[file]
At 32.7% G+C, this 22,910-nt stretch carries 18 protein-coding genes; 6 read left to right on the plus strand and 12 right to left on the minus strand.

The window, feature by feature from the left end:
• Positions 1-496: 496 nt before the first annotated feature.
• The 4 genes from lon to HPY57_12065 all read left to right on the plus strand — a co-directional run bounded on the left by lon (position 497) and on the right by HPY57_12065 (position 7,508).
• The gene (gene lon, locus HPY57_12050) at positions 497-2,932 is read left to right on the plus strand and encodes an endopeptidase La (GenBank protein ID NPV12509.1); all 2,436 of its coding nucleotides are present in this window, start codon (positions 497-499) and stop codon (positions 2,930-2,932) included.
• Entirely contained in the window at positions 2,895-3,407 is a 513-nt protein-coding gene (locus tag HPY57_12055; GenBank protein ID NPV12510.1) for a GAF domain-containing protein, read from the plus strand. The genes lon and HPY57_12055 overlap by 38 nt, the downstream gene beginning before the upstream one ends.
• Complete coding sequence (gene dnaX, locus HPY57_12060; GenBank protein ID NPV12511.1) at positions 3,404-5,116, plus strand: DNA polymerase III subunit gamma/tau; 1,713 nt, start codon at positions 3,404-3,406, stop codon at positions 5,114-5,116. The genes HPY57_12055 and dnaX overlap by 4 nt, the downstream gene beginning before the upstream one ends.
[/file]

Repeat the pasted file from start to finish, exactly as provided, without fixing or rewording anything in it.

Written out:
At 32.7% G+C, this 22,910-nt stretch carries 18 protein-coding genes; 6 read left to right on the plus strand and 12 right to left on the minus strand.

The window, feature by feature from the left end:
• Positions 1-496: 496 nt before the first annotated feature.
• The 4 genes from lon to HPY57_12065 all read left to right on the plus strand — a co-directional run bounded on the left by lon (position 497) and on the right by HPY57_12065 (position 7,508).
• The gene (gene lon, locus HPY57_12050) at positions 497-2,932 is read left to right on the plus strand and encodes an endopeptidase La (GenBank protein ID NPV12509.1); all 2,436 of its coding nucleotides are present in this window, start codon (positions 497-499) and stop codon (positions 2,930-2,932) included.
• Entirely contained in the window at positions 2,895-3,407 is a 513-nt protein-coding gene (locus tag HPY57_12055; GenBank protein ID NPV12510.1) for a GAF domain-containing protein, read from the plus strand. The genes lon and HPY57_12055 overlap by 38 nt, the downstream gene beginning before the upstream one ends.
• Complete coding sequence (gene dnaX, locus HPY57_12060; GenBank protein ID NPV12511.1) at positions 3,404-5,116, plus strand: DNA polymerase III subunit gamma/tau; 1,713 nt, start codon at positions 3,404-3,406, stop codon at positions 5,114-5,116. The genes HPY57_12055 and dnaX overlap by 4 nt, the downstream gene beginning before the upstream one ends.